A bearish story is being told by the relative performance of the market’s various sectors.
That’s because the sectors with the best year-to-date returns are among those that typically lead the market prior to major tops. In addition, the sectors exhibiting the worst performances this year are those that typically lag.
We know how the market’s sectors have performed prior to past tops because of data from Ned Davis Research, which analyzed all bull market tops since 1970. According to the firm, the sectors that on average have performed the best over the three months prior to those tops are Consumer Discretionary, Consumer Staples and Health Care.
As you can see from the chart above, these are the very sectors that are at the top of the ranking for year-to-date performance, according to FactSet.
In contrast, the three sectors that prior to past major tops were the worst performers, on average, are Utilities, Energy and Financials. And, sure enough, they are the three worst year-to-date performers.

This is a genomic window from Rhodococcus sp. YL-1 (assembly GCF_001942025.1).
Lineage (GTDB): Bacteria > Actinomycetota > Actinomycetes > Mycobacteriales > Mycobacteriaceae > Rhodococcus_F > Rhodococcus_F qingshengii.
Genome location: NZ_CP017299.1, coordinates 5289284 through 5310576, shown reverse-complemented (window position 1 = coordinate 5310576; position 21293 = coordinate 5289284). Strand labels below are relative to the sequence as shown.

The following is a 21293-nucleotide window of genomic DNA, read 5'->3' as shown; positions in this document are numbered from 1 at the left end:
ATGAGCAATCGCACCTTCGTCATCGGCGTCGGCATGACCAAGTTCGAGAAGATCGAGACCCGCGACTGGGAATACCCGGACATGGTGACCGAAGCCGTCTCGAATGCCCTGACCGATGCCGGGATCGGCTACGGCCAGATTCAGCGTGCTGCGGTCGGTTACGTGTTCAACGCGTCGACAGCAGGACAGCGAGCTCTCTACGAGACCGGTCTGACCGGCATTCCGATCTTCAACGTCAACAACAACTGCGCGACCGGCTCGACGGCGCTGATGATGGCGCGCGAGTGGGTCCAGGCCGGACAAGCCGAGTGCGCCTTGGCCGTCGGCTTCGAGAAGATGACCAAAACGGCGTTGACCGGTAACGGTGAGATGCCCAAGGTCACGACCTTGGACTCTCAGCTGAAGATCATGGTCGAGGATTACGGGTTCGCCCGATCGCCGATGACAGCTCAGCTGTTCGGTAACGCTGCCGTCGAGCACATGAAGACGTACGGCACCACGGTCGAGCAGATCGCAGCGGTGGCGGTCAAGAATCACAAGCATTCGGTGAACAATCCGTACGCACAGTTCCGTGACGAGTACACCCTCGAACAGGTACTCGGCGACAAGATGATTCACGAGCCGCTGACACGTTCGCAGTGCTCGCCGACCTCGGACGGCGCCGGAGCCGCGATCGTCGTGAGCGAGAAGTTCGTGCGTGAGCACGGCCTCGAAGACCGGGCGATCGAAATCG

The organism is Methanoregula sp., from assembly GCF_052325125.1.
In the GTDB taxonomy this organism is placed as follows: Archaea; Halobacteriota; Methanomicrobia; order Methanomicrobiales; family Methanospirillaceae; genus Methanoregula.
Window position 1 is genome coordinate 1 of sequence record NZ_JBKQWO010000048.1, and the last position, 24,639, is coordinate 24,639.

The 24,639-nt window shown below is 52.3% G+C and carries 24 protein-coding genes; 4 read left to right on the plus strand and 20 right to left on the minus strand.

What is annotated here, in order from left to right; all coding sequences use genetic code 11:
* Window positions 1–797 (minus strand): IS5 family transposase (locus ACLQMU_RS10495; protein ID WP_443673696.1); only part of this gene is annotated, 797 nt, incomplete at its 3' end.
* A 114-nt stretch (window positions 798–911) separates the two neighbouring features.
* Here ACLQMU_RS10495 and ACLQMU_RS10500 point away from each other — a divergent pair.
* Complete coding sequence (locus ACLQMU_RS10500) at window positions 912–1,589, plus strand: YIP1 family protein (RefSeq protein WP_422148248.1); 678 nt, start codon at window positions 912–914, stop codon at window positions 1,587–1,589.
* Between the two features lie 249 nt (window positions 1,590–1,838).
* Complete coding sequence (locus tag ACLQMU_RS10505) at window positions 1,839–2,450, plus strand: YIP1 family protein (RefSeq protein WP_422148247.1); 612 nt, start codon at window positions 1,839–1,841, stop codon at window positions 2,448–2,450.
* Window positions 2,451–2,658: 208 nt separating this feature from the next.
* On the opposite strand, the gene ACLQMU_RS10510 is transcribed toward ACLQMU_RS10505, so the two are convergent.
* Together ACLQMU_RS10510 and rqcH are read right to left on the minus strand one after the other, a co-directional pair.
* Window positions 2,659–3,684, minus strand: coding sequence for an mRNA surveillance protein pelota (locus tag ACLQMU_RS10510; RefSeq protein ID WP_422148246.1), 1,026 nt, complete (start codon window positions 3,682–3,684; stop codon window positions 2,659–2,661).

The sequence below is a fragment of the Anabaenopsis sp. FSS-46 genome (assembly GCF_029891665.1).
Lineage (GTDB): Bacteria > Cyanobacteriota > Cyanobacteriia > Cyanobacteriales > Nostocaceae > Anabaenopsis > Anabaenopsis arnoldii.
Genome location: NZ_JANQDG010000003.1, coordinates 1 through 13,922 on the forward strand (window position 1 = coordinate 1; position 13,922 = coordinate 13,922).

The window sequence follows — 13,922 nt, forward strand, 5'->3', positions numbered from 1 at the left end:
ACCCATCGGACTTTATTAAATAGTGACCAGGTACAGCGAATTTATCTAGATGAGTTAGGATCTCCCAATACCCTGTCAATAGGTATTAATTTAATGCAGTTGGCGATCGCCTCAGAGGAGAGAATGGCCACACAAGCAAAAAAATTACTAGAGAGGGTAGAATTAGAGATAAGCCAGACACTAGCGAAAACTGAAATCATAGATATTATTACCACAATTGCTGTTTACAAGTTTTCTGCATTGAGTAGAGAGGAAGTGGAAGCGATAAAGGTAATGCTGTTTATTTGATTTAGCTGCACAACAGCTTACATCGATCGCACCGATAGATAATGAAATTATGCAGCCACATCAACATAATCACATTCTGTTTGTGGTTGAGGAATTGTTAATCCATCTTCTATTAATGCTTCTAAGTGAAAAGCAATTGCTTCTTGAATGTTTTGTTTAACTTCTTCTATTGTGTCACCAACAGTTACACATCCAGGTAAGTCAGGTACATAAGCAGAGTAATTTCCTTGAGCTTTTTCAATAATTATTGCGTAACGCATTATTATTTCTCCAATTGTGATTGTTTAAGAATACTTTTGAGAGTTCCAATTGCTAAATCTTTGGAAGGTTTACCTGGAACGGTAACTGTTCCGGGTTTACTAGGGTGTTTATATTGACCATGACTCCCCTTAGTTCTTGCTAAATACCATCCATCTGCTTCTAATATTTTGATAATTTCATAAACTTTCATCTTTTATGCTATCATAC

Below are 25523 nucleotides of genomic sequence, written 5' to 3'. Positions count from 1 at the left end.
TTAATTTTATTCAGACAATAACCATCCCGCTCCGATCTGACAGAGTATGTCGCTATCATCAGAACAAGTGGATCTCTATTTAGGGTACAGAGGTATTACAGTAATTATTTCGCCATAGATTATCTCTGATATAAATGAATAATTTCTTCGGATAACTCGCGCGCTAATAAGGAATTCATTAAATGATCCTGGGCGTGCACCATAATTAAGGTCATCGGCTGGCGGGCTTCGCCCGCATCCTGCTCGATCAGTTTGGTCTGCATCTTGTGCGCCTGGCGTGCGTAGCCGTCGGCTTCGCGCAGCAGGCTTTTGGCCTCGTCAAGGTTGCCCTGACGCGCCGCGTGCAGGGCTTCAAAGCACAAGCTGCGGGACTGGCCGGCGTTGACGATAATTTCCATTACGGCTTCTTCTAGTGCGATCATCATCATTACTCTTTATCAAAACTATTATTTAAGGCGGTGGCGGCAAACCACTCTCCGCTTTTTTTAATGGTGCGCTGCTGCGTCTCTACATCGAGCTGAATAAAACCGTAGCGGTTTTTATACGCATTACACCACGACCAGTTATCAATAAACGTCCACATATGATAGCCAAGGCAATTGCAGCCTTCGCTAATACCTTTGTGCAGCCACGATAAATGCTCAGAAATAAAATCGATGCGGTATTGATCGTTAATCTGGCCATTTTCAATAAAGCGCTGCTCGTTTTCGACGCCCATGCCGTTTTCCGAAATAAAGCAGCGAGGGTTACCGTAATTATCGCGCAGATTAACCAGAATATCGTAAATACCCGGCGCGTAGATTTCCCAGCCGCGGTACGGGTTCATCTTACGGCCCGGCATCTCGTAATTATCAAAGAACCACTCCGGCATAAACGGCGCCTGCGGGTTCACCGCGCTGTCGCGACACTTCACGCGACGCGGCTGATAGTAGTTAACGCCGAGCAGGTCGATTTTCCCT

To be sure, this is not the first occasion in which one or another of these sectors have been at the top or bottom of the three-month performance scoreboards. But it’s rare for all these sectors’ performance rankings to fall so closely in line with the historical template for performance prior to major tops.
Consider where these sectors stood in January 2013, when I last devoted a column to their recent performance. On that occasion, Financials were one of the best performing sectors over the trailing three months, while Consumer Staples was one of the worst. That was inconsistent with the historical template of past tops, and — needless to say — early 2013 was not a market top.
Why would consumer and health-oriented sectors lead the market prior to a top? The theory is that the demand for the products of companies in these sectors is relatively immune to the economic cycle. We always need food and health care, for example. These sectors will therefore be among those least hurt as the economy turns down.
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